After failing to gain an audience online, Newsweek reappears on store shelves with a new owner and a new mission.
NEW YORK, NEW YORK, UNITED STATES (MARCH 7, 2014) (REUTERS) - Newsweek, the once-venerable news magazine, was back on store shelves on Friday (March 7) after a failed attempt in 2012 to move to an all-digital format.
Newsweek outed Satoshi Nakamoto, a name known to legions of bitcoin traders, practitioners and boosters around the world, as the reclusive multi-millionaire father of Bitcoin. Newsweek wrote that Nakamoto lived in Temple City, California, just east of Los Angeles.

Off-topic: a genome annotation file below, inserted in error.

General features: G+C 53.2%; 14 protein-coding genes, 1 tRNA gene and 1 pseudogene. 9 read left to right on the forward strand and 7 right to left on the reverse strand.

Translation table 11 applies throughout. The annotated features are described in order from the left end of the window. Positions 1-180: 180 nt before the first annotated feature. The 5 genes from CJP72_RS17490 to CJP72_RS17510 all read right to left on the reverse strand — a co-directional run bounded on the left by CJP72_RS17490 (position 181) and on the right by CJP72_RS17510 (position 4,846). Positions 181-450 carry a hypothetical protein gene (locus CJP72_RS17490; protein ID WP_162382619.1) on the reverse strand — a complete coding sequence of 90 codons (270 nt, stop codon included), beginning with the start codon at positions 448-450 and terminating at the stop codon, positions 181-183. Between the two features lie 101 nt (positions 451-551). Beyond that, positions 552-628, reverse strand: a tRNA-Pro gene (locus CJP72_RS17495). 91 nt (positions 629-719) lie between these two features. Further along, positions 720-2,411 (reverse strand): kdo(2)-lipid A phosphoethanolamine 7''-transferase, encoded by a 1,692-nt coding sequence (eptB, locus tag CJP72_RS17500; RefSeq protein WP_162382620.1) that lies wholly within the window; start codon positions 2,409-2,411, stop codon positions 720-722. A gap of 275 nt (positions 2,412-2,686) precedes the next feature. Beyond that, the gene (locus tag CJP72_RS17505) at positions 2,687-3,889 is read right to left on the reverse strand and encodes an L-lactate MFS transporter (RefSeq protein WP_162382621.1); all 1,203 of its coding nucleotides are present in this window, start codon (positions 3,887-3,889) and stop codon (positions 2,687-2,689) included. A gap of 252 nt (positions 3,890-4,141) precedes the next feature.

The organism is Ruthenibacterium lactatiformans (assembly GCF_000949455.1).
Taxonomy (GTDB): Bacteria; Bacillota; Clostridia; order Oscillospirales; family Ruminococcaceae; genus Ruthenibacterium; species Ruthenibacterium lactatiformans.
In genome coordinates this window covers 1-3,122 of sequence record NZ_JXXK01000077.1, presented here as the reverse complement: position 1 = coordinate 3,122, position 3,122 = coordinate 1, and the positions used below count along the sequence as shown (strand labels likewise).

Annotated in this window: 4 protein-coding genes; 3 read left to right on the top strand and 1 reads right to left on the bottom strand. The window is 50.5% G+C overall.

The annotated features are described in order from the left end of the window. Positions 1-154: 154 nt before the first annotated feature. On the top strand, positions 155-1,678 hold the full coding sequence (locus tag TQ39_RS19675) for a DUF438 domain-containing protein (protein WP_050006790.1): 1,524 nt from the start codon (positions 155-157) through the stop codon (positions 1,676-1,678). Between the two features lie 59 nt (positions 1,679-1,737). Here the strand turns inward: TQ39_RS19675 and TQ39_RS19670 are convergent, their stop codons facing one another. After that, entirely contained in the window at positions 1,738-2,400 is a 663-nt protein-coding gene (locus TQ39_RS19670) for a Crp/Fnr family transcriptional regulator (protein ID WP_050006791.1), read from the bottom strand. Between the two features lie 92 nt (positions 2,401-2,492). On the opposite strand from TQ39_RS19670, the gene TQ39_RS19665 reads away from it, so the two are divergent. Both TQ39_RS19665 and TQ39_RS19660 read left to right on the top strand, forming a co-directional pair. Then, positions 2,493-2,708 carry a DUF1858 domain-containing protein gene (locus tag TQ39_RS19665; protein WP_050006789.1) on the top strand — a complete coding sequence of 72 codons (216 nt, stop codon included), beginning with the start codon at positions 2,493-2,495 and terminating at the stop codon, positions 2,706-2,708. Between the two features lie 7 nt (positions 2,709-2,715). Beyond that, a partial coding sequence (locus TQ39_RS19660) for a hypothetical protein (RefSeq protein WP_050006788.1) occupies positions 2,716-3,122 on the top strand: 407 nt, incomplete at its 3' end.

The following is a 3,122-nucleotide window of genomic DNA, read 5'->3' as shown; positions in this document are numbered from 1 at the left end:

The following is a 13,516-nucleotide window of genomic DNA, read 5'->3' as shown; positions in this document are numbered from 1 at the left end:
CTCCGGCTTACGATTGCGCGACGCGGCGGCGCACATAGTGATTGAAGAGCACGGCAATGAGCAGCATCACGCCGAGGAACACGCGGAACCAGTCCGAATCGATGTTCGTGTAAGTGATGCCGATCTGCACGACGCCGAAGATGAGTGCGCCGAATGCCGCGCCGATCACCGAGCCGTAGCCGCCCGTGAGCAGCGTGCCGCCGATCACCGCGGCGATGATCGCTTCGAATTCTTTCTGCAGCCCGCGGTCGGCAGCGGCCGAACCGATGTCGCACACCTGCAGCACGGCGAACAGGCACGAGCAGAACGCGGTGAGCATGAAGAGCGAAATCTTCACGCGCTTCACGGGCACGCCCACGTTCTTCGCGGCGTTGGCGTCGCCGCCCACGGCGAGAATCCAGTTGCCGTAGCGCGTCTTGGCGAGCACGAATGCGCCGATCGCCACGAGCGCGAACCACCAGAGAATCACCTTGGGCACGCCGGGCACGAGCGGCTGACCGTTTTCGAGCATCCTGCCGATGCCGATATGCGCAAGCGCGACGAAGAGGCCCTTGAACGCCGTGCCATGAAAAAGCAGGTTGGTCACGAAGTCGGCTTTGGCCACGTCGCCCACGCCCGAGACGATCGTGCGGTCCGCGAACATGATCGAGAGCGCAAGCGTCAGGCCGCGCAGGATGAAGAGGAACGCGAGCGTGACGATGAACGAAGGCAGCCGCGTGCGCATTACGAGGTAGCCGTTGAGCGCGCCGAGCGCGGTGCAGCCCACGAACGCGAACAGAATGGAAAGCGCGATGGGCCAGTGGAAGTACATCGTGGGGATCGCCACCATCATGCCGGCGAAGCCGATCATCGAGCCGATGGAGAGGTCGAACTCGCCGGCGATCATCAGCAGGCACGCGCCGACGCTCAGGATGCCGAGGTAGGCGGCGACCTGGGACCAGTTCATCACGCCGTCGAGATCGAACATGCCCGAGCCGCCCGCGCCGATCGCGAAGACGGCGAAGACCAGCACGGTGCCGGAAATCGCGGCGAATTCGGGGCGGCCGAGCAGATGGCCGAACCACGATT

However, after journalists camped outside the man's two-story house on Thursday morning, Nakamoto denied involvement with the digital currency. Newsweek said it stands by its story.
In 2010, the Washington Post sold Newsweek to billionaire investor Sidney Harman, who then merged it with the website The Daily Beast - owned byIAC/InterActiveCorp. Famed editor Tina Brown took control and in 2012 announced that Newsweek would only publish online. When the online venture failed, Brown left.
There are a few changes to the new print version of Newsweek, most notably the cost has risen to $7.99 (USD) an issue, up from the previous newsstand price of $4.99.